KUALA LUMPUR (REUTERS) - Tokyo 2020 Games chief Yoshiro Mori on Wednesday formally apologised to the International Olympic Committee (IOC) after plans for the new Olympic stadium were scrapped earlier this month over ballooning costs.
The 78-year-old, who presented a progress report to the IOC executive board, said the Olympic body had officially accepted Japan's review of stadium plans and offered its support as organisers now face a race against time to get it ready for the Games.
"I extended my sincere apologies that we had to change the plan," he told reporters. "(IOC) President Thomas Bach gave us his support and confidence.
"Any plan has to have room for improvement and it is natural to improve the plan and the IOC will give its full support for the improvement."
Costs for the New National Stadium, set to be the centrepiece of the Olympics in Tokyo, soared to US$2.1 billion (S$2.9 billion), nearly twice original estimates, sparking widespread outrage that prompted Prime Minister Shinzo Abe to decide nearly two weeks ago to abandon the initial design.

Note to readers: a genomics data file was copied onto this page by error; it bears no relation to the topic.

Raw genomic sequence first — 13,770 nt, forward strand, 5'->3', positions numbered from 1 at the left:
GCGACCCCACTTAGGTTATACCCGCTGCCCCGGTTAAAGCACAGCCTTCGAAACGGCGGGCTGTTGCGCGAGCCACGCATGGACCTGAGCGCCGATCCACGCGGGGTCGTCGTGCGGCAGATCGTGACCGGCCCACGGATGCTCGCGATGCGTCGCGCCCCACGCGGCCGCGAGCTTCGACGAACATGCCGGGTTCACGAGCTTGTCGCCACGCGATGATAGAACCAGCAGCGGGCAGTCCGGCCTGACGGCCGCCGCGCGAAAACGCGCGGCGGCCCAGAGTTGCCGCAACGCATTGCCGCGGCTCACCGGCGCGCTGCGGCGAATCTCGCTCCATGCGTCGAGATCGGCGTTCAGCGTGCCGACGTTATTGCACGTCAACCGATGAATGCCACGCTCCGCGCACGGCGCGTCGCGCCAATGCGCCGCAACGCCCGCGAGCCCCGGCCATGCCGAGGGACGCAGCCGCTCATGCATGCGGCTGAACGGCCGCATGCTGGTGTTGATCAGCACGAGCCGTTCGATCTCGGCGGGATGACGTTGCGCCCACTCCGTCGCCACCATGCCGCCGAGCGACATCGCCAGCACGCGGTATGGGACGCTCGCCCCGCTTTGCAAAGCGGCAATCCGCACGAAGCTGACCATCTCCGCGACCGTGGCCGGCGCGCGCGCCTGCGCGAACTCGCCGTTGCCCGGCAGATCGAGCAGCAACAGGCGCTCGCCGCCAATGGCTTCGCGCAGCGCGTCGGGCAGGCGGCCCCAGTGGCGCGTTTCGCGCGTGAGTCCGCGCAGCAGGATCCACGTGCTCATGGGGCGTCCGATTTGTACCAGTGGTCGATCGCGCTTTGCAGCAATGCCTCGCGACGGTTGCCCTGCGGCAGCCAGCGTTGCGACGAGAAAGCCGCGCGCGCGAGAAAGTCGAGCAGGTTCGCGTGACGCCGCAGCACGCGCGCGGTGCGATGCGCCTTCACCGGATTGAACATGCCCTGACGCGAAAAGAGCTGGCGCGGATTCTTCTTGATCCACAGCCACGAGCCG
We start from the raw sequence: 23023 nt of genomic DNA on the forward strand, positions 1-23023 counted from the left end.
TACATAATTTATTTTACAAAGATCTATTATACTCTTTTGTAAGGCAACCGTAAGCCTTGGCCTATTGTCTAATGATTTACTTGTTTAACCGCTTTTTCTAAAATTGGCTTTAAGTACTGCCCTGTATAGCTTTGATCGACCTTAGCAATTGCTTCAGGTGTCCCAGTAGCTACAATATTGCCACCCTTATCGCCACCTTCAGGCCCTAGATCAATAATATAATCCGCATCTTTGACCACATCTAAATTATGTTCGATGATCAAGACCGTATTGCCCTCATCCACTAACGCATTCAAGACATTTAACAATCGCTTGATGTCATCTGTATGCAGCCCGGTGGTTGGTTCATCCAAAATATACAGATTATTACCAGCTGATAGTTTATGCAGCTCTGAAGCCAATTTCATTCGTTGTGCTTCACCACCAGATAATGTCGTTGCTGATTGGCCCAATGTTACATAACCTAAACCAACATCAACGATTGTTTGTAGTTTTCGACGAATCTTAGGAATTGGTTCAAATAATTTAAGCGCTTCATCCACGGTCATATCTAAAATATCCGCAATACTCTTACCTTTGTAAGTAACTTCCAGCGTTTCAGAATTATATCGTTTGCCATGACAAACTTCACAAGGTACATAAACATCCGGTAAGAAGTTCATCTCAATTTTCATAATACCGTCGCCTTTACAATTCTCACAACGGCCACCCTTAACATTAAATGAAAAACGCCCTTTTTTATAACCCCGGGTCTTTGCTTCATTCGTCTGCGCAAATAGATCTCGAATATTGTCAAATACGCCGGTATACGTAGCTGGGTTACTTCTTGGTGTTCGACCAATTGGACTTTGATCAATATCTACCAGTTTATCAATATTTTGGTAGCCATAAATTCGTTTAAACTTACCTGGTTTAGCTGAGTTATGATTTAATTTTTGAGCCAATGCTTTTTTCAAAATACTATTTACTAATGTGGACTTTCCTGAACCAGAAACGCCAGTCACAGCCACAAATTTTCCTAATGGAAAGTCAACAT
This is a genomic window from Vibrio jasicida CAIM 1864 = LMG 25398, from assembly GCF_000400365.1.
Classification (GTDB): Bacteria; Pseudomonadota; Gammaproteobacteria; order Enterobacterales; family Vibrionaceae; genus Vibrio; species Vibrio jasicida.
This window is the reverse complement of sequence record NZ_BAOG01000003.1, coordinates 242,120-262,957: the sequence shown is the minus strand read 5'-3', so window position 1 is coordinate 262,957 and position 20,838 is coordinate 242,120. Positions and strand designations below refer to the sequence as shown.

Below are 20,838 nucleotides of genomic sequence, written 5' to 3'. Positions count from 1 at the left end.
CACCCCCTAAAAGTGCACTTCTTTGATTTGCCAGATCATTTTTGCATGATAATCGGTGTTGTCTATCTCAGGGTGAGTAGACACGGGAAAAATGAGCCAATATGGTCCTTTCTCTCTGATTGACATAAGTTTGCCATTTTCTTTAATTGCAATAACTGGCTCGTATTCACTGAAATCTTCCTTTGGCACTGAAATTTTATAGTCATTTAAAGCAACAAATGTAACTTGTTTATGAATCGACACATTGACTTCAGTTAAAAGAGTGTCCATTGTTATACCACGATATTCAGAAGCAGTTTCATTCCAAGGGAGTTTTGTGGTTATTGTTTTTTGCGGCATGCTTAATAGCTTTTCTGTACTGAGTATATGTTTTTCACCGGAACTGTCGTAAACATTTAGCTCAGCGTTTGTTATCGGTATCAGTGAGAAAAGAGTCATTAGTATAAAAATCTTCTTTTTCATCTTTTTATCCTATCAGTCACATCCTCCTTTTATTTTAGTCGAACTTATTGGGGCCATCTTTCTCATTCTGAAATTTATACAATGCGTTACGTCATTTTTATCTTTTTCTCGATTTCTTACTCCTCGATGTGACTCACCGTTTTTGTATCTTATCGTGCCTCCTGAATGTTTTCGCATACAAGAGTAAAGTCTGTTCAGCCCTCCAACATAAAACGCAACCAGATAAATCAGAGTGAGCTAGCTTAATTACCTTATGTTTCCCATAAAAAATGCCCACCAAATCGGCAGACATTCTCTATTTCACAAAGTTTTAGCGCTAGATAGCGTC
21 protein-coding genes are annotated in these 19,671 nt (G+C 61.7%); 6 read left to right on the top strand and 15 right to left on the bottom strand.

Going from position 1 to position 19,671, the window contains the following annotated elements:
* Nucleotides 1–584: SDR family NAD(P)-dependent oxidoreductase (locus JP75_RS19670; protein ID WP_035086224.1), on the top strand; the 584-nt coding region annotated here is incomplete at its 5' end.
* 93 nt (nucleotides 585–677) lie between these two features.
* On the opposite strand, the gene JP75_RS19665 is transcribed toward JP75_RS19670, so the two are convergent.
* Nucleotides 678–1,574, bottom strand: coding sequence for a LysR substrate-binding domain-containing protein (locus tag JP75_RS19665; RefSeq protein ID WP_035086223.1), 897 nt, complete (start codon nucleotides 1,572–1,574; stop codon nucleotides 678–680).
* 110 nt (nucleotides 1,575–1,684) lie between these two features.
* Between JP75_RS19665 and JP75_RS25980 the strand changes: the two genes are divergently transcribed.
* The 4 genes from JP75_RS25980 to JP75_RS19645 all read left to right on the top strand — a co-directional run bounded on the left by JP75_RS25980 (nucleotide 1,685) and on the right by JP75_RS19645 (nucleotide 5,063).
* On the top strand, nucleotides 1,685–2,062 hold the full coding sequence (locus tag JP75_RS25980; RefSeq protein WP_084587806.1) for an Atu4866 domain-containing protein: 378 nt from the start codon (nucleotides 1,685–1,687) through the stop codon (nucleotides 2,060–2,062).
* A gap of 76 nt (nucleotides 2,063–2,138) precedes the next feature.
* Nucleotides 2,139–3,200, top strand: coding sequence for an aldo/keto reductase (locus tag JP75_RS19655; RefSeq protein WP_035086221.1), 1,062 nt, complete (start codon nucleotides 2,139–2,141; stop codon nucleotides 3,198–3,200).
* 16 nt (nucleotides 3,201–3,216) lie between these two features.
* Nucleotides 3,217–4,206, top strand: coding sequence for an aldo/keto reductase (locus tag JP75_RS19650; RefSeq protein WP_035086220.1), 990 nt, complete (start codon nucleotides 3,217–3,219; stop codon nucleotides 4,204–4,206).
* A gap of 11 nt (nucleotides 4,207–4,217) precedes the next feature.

The decision to abandon it also meant that key matches in the 2019 rugby World Cup are without a home, damaging Japan's reputation for organisational prowess, especially in the sporting world.
"Bach has expectations that we can improve the plan. He gave us encouragement to work hard to complete the stadium by Games time. He said this cannot be left to the Japanese government alone," Mori, a former prime minister, said.
While Japan wants a cheaper stadium, construction material costs have gone up since their bid won the IOC vote in 2013, Tokyo 2020 chief executive officer Toshiro Muto told reporters.
"There is a surge in prices for various construction material. There is higher cost and we will focus on cost reduction," he said. "There will be an inflation (of prices) but we will make sure we minimise that.
"For us the priority is to have it completed before the Olympics. We are sure and confident the stadium will be completed on time."
On Tuesday, the firm of architects whose design was scrapped said the ballooning costs were due partly to an uncompetitive selection of contractors and that warnings about this were ignored by Japan.